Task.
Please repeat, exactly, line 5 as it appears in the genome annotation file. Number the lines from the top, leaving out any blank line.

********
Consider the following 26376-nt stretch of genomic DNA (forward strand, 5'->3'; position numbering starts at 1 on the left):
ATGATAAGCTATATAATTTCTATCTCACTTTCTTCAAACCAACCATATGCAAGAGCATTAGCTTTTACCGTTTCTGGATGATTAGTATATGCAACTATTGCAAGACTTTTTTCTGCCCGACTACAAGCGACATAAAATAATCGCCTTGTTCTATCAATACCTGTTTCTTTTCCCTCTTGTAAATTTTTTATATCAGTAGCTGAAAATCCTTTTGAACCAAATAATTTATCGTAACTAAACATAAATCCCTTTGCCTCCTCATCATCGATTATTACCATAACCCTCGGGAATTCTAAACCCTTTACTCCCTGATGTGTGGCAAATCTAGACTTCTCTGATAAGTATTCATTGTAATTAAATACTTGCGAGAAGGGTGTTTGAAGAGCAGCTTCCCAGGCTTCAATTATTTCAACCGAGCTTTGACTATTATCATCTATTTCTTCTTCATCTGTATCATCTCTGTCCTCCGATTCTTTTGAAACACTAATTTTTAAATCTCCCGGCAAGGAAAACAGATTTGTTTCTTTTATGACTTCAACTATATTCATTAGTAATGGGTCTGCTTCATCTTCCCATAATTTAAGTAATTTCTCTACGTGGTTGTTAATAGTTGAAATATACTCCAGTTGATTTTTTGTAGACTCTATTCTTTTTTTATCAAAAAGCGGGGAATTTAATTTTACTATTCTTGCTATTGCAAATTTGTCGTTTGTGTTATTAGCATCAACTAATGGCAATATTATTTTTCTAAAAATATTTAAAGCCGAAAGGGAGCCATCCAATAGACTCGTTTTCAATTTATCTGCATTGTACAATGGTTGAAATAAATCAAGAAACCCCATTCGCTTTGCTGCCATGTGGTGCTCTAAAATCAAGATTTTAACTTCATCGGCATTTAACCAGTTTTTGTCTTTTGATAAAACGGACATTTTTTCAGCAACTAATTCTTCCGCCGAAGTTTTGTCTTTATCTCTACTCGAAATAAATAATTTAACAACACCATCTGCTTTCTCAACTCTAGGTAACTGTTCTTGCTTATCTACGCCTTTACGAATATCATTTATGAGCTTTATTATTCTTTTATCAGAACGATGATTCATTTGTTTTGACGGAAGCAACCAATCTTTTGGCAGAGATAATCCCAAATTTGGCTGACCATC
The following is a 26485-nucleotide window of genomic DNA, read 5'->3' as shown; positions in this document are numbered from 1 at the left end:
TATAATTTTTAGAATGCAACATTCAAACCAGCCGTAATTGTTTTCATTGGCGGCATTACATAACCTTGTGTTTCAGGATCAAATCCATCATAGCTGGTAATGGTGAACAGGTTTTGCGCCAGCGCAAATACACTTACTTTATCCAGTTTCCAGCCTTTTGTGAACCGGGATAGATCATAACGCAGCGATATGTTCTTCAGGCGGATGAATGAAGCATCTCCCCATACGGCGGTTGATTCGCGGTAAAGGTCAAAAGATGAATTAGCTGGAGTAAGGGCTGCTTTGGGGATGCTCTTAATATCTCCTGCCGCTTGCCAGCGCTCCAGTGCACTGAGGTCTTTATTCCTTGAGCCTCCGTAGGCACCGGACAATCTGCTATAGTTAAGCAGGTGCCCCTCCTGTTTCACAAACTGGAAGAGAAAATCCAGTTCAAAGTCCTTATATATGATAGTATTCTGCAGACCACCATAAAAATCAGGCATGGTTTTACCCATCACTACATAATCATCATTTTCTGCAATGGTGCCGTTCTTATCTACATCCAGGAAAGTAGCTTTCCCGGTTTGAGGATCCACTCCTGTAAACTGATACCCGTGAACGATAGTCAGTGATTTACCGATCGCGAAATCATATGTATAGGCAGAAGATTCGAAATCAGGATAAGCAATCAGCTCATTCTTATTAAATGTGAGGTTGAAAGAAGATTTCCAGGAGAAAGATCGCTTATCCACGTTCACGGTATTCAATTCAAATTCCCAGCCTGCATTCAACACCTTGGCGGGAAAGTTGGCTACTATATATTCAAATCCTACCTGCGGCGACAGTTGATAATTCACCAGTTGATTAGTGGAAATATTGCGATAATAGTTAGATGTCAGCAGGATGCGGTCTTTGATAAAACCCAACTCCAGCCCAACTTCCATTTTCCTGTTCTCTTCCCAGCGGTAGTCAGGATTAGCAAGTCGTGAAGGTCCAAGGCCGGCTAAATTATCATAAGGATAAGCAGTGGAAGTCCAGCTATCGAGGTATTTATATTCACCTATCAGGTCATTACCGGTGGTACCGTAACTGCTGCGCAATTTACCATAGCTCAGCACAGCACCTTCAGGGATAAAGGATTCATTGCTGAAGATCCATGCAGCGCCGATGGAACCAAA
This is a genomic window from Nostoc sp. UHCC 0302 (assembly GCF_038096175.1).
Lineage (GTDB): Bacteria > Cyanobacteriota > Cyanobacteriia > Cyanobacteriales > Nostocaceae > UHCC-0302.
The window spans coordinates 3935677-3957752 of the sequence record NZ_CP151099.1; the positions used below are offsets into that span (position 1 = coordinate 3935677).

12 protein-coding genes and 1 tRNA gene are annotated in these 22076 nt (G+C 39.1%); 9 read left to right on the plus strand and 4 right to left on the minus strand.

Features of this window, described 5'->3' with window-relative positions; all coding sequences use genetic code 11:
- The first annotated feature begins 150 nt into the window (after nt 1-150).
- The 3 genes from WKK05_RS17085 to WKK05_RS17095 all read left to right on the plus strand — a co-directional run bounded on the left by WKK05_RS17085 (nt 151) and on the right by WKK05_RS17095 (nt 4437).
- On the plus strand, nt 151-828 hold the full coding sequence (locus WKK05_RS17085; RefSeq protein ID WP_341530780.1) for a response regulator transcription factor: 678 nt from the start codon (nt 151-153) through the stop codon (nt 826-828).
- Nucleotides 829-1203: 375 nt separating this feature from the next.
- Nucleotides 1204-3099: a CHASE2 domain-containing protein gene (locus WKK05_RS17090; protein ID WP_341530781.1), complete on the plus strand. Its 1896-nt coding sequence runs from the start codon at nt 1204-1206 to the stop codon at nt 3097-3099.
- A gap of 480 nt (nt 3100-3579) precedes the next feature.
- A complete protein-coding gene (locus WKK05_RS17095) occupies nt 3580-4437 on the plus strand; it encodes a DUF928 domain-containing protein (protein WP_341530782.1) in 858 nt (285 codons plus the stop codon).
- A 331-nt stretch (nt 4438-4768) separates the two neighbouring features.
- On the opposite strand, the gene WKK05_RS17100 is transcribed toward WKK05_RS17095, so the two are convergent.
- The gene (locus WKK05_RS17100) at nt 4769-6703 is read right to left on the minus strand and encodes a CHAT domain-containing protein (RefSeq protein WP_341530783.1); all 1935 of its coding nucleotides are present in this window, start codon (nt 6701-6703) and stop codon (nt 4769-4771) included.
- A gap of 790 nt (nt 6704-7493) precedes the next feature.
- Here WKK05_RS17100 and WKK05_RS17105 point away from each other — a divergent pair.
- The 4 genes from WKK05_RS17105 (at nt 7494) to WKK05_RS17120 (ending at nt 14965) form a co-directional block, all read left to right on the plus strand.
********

This is a genomic window from Nostoc sp. UHCC 0302 (assembly GCF_038096175.1).